Perhaps though, best of all, is the knowledge that this Big Happy Change was all about me and my strength and skills to accomplish it at all, and on my own merits! The end of a long term marriage through divorce takes a terrible toll on a person’s sense of self-worth and trust.  My ex-husband never did take responsibility for his own actions; the divorce was no different, nothing wrong in his mind with unfaithfulness and lying. He was, and ever is unkind to me and so many others (like his own children, like his co-workers, like his own parents and brother) .So the achievement of this Big Happy Change finally, finally affirms my lifelong career goals and dreams, but also—really comes with it as a bonus—my personal goals and dreams for an amazing, wonderful, exciting, life outside of work.  I did it! I did it! What a fantastic achievement I never was allowed to imagine for me when I was Mrs. Churchill.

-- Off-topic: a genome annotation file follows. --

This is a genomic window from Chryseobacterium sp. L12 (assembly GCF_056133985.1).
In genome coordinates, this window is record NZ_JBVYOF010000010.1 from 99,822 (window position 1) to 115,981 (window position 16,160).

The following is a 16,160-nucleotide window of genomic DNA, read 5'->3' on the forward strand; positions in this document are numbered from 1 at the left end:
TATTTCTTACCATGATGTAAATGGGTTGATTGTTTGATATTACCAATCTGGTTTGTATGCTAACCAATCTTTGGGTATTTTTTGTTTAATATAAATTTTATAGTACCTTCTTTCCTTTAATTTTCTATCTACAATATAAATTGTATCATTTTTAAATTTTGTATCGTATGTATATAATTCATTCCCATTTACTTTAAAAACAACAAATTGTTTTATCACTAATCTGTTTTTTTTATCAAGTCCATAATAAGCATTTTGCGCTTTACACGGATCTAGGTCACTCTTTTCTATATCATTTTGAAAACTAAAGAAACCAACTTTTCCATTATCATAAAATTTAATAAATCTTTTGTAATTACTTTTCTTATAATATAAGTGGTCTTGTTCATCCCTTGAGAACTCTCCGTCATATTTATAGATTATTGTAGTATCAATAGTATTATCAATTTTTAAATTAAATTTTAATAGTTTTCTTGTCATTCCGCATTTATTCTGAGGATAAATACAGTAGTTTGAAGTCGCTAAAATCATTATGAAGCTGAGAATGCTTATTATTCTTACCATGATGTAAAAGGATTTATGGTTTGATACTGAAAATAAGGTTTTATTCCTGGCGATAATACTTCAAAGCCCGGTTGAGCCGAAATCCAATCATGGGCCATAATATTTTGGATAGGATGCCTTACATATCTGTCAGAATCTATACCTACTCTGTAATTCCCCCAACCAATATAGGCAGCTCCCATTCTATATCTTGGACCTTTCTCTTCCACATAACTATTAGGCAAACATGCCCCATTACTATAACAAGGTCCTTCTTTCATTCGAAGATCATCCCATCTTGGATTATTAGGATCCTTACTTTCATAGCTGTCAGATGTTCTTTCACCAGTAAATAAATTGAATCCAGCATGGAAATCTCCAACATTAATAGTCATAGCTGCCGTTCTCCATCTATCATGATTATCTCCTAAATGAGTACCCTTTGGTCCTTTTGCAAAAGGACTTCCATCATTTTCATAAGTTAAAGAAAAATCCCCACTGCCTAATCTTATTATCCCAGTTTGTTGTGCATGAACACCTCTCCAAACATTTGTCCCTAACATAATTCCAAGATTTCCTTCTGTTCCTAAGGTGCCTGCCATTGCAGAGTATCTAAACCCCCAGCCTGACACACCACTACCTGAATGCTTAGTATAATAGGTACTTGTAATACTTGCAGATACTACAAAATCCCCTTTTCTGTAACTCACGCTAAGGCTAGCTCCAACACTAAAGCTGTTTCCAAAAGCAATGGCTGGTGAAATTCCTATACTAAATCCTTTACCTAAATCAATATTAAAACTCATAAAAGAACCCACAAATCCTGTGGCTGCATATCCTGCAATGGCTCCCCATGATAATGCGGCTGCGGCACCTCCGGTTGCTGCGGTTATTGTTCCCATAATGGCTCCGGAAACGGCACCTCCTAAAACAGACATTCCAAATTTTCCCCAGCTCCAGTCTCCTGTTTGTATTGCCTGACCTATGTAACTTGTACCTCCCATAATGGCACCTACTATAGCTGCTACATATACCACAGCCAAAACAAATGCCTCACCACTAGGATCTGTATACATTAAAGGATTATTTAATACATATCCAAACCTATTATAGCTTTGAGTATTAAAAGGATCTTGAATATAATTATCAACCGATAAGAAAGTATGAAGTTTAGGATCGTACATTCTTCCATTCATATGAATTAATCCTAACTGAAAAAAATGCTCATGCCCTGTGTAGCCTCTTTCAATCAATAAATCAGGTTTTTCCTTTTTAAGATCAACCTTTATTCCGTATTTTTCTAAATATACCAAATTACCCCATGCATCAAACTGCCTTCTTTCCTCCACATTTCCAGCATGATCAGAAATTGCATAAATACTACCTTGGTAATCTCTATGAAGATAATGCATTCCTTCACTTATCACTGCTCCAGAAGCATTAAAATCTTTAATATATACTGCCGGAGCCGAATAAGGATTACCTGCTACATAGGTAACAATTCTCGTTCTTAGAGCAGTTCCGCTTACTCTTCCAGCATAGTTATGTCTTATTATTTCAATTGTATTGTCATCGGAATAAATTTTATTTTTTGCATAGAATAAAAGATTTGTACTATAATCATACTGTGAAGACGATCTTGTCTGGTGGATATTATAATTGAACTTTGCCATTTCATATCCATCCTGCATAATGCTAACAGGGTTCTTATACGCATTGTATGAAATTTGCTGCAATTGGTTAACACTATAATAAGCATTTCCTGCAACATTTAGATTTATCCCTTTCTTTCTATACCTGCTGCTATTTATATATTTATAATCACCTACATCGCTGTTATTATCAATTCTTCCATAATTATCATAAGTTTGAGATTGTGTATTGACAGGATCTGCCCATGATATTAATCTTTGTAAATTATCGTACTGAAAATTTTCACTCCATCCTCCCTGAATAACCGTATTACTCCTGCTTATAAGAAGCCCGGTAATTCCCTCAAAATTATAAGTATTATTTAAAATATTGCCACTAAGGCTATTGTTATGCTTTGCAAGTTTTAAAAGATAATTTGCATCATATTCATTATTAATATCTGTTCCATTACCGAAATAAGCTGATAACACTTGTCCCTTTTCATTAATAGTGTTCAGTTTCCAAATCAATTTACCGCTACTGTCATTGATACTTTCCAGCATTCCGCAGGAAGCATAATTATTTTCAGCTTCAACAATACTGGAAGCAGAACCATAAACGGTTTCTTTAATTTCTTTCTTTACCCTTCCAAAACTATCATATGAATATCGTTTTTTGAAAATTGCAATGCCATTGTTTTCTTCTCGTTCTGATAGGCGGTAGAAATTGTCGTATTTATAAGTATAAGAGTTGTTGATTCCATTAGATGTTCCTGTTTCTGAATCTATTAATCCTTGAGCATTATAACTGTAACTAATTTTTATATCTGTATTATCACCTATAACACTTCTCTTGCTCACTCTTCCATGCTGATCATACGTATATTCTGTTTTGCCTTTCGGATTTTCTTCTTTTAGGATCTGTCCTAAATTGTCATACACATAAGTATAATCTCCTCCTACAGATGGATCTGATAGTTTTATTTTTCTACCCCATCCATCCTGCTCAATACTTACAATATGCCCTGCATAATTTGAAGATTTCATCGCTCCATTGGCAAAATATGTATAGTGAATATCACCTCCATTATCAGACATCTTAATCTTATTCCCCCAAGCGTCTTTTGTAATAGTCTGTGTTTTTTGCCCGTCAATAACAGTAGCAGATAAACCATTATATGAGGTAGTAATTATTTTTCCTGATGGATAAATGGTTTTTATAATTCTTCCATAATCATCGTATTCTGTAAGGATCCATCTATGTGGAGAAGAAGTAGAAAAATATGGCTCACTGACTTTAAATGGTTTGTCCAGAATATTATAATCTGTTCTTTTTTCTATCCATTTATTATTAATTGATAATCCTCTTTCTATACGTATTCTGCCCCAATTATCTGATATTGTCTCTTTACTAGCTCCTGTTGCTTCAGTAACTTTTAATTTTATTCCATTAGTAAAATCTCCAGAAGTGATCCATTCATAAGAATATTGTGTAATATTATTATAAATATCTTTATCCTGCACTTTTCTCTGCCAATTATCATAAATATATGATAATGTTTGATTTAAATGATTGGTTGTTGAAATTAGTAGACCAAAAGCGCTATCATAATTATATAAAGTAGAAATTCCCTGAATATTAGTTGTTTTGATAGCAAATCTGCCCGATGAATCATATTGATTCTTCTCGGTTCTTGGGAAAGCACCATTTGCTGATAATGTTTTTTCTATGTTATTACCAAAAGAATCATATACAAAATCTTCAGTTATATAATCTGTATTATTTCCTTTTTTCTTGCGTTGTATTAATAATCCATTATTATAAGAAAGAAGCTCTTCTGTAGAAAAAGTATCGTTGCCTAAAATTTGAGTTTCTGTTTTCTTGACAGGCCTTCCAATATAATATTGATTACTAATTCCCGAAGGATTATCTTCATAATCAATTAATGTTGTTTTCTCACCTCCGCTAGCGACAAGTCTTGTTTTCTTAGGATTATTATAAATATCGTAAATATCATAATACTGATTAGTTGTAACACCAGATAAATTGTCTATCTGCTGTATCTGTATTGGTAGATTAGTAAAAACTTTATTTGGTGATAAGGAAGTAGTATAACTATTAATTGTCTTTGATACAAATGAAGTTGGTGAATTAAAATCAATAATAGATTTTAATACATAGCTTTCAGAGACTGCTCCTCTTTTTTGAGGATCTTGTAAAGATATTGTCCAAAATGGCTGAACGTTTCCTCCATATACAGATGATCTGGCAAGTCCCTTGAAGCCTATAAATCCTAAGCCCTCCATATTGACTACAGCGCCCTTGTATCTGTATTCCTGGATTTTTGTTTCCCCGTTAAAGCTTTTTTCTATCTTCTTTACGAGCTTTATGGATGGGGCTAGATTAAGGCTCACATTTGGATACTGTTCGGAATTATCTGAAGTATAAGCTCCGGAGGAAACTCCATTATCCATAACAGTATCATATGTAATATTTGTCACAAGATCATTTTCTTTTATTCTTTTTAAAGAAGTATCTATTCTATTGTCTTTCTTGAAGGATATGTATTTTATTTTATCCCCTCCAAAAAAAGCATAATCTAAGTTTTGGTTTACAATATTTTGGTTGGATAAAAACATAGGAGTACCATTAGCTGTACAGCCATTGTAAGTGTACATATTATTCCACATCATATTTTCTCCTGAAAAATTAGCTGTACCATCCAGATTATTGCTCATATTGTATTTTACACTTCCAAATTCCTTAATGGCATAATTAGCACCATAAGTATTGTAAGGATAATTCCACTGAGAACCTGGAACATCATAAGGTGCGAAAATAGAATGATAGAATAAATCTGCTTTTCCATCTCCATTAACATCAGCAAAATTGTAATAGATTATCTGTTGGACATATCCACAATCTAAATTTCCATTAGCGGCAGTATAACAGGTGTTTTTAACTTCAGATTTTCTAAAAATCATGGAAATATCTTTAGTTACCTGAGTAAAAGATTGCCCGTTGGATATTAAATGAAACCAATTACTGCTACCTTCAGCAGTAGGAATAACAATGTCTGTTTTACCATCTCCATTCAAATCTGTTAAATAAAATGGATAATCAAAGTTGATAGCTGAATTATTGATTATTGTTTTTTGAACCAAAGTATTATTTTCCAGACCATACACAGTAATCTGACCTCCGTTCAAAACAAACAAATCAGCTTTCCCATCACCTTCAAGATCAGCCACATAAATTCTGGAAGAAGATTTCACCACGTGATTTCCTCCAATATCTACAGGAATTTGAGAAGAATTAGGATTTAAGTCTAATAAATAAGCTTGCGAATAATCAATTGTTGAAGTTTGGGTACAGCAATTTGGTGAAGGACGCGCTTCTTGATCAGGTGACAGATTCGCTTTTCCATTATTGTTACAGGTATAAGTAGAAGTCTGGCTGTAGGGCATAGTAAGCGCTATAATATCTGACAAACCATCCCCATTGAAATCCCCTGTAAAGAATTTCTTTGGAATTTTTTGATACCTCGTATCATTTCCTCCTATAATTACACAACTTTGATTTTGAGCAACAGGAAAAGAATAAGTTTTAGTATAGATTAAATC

Big Happy Change, I have been waiting my whole life for you. J

Thursday, May 23, 2013

Mother's Day 2013


It's a beautiful day in May. The sun is shining, the just mowed grass smells wonderful, and happy people are working in their gardens after the long winter. I have the great pleasure of reflecting on Mother’s Day and of being a mom, one of the best jobs, no THE best job I've ever had. My children are in their 20's now, but always my children,  and I am very blessed.